According to a second aspect of the invention, a process is provided for forming a coating system on a component. The process includes depositing a bond coat on a surface of the component, depositing an inner ceramic layer on the bond coat, and then depositing an outer ceramic layer on the inner ceramic layer to define an outermost surface of the coating system. The inner and outer ceramic layers are deposited using a thermal spray process to yield a microstructure characterized by splats and horizontal porosity. The inner ceramic layer consists essentially of zirconia stabilized by about 6 to about 9 weight percent yttria and is deposited to have a thickness and a porosity level. The outer ceramic layer consists essentially of zirconia stabilized by about 25 to about 75 weight percent yttria, and is deposited to have a thickness that is less than the thickness of the inner ceramic layer and a porosity level that is lower than the inner ceramic layer. The inner and outer ceramic layers are then heat treated to a temperature and for a duration sufficient to relieve stresses therein induced by the depositing steps.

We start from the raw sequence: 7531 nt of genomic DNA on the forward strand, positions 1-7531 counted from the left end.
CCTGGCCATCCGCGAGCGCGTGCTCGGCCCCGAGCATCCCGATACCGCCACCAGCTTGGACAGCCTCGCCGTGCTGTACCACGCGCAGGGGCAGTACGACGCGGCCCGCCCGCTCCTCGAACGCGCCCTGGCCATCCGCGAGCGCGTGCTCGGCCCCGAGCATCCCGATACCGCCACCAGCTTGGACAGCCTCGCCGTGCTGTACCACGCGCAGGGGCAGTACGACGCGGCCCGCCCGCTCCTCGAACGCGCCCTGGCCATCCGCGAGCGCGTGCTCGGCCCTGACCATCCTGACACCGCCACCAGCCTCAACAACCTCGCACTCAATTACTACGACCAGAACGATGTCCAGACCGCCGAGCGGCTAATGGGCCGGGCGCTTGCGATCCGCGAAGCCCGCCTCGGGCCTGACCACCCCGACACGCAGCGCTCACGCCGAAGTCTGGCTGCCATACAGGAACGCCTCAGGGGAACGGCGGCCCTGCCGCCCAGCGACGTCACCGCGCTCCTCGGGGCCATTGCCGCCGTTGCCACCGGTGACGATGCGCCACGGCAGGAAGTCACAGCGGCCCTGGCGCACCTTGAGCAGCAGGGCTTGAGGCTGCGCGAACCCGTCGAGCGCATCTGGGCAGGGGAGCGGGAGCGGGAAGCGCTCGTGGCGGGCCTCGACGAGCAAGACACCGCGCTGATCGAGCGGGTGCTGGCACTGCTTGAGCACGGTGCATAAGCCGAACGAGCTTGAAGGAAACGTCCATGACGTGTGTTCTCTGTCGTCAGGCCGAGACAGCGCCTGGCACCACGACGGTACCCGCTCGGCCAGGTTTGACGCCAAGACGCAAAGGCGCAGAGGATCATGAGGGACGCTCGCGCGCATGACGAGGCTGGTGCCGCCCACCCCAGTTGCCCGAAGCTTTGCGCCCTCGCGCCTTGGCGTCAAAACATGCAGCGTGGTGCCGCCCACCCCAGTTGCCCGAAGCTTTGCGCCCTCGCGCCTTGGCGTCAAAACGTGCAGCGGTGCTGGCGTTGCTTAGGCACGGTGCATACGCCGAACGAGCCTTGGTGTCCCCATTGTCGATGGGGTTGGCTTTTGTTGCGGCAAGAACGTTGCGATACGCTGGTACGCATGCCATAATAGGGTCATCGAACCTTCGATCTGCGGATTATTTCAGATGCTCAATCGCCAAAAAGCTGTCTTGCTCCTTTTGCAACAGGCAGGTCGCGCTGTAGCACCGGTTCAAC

A technical effect of the invention is the ability of the coating system to withstand thermal cycling when subjected to CMAS contaminants. The high yttria content of the outer ceramic layer enables the outer ceramic layer to react with CMAS to form a protective layer that inhibits further infiltration of molten CMAS into the coating system. Significantly, the relative thicknesses and densities of the inner and outer ceramic layers have been shown to be critical to the spallation resistance of the coating system. In particular, the spallation resistance of the coating system has been shown to be significantly enhanced by limiting the thickness of the outer ceramic layer relative to the thickness of the inner ceramic layer and by ensuring that the outer ceramic layer is denser (less porous) than the inner ceramic layer.
Other aspects and advantages of this invention will be better appreciated from the following detailed description.
BRIEF DESCRIPTION OF THE DRAWINGS
FIG. 1 schematically represents a cross-section through a TBC system.
FIG. 2 is a phase diagram for the zirconia-yttria system.